Booktrackr Web Client Part IV - Implementing Client Side Authentication

Finally we can start to have some fun and implement some functionality in Booktrackr’s web client.

A Quick Productivity Enhancement

Before we dive into the fun part, we need to make a quick addition to our build.gradle that will make our lives easier - or at least our workflow more productive. Spring Boot comes with an optional module called DevTools. It makes live reloading of static resources faster in addition to some optimizations around restarts of compiled code. Just add the "org.springframework.boot:spring-boot-devtools" JAR as a compile time dependency and Spring Boot will autoconfigure itself. When launched from the command line as a JAR, Spring Boot does not launch DevTools so you can be confident you’re using it for development only.

Signup Functionality

The first thing we need to do is add the ability to sign up for Booktrackr. This is a pretty straightforward process…we’ve already implemented the /users endpoint on the back end of Booktrackr, so it’s just adding the functionality to the Angular client.

The signup.html Partial

Angular’s built in $http client makes it pretty easy to serialize a form and send it to a RESTful server as JSON, and we can use the Angular Messages module to display validation errors in the form to the user, which can enhance user experience.

Here’s what the input field for the user’s email on the signup form looks like:

<div class="form-group"
     ng-class="{ 'has-error' : ($invalid &&$touched) || }">
    <label class="control-label" for="email">Email</label>
    <input type="email" ng-model="" class="form-control" id="email" name="email"
           ng-required="true" ng-minlength="6" ng-maxlength="255">
    <div class="help-block" ng-messages="$error" ng-if="$touched">
        <p ng-message="minlength" class="text-danger">Please enter your email address.</p>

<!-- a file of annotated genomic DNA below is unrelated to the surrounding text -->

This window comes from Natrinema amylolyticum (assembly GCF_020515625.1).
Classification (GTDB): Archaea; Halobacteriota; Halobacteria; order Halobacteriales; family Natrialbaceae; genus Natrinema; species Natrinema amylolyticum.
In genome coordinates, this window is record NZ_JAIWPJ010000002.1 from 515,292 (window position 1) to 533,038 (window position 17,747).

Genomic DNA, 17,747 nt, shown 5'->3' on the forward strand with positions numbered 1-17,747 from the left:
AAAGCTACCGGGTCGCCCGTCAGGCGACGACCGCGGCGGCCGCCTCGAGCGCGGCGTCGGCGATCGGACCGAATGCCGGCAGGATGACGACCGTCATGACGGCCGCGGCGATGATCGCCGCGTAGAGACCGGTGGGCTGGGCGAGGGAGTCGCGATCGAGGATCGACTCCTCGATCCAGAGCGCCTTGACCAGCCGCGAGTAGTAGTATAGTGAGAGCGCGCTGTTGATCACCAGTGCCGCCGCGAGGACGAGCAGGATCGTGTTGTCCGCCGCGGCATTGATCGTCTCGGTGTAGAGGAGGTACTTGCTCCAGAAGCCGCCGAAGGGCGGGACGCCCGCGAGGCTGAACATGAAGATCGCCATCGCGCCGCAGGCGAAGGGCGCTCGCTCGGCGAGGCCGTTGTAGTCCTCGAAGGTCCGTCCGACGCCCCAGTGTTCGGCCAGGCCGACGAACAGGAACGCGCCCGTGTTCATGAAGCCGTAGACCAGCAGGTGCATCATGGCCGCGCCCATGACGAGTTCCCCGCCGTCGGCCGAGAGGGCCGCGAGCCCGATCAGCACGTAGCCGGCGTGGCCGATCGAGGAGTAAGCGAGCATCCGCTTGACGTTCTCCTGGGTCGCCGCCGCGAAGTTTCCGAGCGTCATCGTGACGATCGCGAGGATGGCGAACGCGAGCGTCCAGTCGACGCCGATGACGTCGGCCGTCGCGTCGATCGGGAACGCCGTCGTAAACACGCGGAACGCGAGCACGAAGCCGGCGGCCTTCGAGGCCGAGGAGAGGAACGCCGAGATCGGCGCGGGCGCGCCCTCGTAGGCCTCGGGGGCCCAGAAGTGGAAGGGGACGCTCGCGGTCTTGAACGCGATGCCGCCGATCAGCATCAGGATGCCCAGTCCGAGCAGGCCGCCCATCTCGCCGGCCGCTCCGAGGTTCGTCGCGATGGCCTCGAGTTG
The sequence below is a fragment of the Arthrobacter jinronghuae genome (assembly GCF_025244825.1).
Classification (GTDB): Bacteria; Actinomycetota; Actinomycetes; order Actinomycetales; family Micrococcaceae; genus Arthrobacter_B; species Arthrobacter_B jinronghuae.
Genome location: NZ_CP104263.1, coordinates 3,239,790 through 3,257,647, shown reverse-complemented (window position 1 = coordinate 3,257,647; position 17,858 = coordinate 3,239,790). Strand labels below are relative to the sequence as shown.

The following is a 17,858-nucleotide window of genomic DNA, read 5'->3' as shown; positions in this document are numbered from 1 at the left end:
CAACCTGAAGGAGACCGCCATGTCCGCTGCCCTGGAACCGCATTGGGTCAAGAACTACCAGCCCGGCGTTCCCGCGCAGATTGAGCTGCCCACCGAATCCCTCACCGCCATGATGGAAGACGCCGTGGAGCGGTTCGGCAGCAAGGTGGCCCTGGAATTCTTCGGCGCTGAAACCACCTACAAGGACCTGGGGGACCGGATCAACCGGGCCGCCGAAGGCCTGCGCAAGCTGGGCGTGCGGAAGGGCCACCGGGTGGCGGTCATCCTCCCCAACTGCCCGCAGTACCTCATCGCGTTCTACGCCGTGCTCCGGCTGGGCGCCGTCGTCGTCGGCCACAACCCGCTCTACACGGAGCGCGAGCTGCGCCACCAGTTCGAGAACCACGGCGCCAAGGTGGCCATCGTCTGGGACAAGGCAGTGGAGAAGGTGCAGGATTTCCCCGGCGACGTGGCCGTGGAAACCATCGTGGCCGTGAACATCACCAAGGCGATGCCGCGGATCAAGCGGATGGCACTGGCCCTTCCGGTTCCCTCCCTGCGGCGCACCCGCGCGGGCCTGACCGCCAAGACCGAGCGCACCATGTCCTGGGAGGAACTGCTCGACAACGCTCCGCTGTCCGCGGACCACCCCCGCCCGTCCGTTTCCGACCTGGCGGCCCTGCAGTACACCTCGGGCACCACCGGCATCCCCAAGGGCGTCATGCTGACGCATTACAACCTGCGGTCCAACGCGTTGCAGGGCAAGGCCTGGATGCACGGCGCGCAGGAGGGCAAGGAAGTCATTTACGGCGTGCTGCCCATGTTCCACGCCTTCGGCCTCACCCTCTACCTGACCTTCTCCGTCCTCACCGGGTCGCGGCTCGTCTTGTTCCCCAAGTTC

<p ng-message="maxlength" class="text-danger">Email is too long.</p>
        <p ng-message="required" class="text-danger">Please enter your email address.</p>
        <p ng-message="email" class="text-danger">Please enter a valid email address.</p>
        <p ng-message="used" class="text-danger">This email is already in use.</p>
    <div class="help-block" ng-messages=""
         ng-if="newUserForm.$submitted &&">
        <p ng-message="result" class="text-danger"></p>

It’s not the most terse HTML in the history of markup, but Angular Messages takes care of handling the validation logic pretty transparently.

The controller that renders this partial communicates with the back end through the AuthenticationService, which you can check out in the pull request; that’s all pretty standard Angular.

Logging In and Managing JWTs Client Side

Now that users have the ability to create an account, they can log in. When a user logs in, the server sends a JWT back to the client in the form of an Authorization header. The client then stores this token and sends it with every request in order for the server to make an authentication and/or authorization decision. Auth0 has published a nice module that handles storing the JWT on the client side, so all we need to do is add an interceptor in app.js to check for that token and add it to each request:

 angular.module('booktrackrApp').factory('authInterceptor', function ($rootScope, TokenService) {

        var authInterceptor = {
            request: function (config) {
                var currentUserToken = TokenService.getCurrentUserToken();
                var token = currentUserToken ? currentUserToken : null;

                if (token) {
                    config.headers.authorization = token;
                return config;
            response: function (response) {
                if (response.status === 401) {
                else if (response.status == 403) {
                return response;
        return authInterceptor;

Ignore the HTTP 401 and 403 responses for now, we’ll discuss how to handle those later. This interceptor will check for and add the Authentication header to each outgoing request.

Users can now create accounts using their email addresses and then use those accounts to log in. Next time, we’ll write some tests for the already-existing functionality using Angular’s build in testing.


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